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Unformatted text preview: Burkina's white gold fails to deliver wealth There are no roads to Sini Moussa's cotton farm. Once you veer off the busy main road to Sapone, about an hour from Burkina Faso's capital, Ouagadougou, the path quickly turns to dusty scrub. "In this part of Sapone, everyone grows cotton," says Mr Moussa. "In October, November, it will be white everywhere." For Mr Moussa, growing cotton is his best chance of forging a living for himself and his family in his home country, having previously worked on cocoa plantations in neighbouring West African state Ivory Coast. "I started to grow cotton to get money," he says. "There was nothing else to do but cotton." White gold In a landscape scattered with mud houses, donkeys and carts, under the clearest of clear blue skies, Mr Moussa explains how his seven-hectare cotton farm brings in 500,000 CFA a year, helping him care for his three wives and seven children. At harvest time, cotton buyers negotiate their trucks on these mud tracks, eager to get the cotton, which the Burkinabe people call white gold, to market. the cotton, which the Burkinabe people call white gold, to market....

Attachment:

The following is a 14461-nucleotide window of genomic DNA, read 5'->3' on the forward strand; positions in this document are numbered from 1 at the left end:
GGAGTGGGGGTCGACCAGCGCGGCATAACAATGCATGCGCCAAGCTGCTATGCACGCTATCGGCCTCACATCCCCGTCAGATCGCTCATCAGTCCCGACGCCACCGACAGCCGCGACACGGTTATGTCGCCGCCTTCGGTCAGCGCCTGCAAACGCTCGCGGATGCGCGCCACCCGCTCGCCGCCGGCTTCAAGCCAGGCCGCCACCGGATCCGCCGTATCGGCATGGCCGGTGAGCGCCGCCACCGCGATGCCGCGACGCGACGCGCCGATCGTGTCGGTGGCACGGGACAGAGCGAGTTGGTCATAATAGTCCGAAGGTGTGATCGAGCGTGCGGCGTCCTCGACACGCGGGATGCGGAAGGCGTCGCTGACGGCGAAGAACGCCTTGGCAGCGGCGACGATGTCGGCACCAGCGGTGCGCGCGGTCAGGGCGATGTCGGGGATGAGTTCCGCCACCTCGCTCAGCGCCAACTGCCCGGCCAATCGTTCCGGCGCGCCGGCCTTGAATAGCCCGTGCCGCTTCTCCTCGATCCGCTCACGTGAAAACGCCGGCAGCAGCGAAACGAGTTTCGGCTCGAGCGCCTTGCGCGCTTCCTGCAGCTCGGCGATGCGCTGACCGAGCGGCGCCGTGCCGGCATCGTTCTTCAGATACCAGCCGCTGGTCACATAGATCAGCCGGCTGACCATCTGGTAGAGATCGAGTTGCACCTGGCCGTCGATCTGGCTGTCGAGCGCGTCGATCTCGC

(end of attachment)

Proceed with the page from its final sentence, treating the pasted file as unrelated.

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This note was uploaded on 12/11/2011 for the course INTBUS 200 taught by Professor Tuli during the Fall '11 term at Wisconsin.
- Fall '11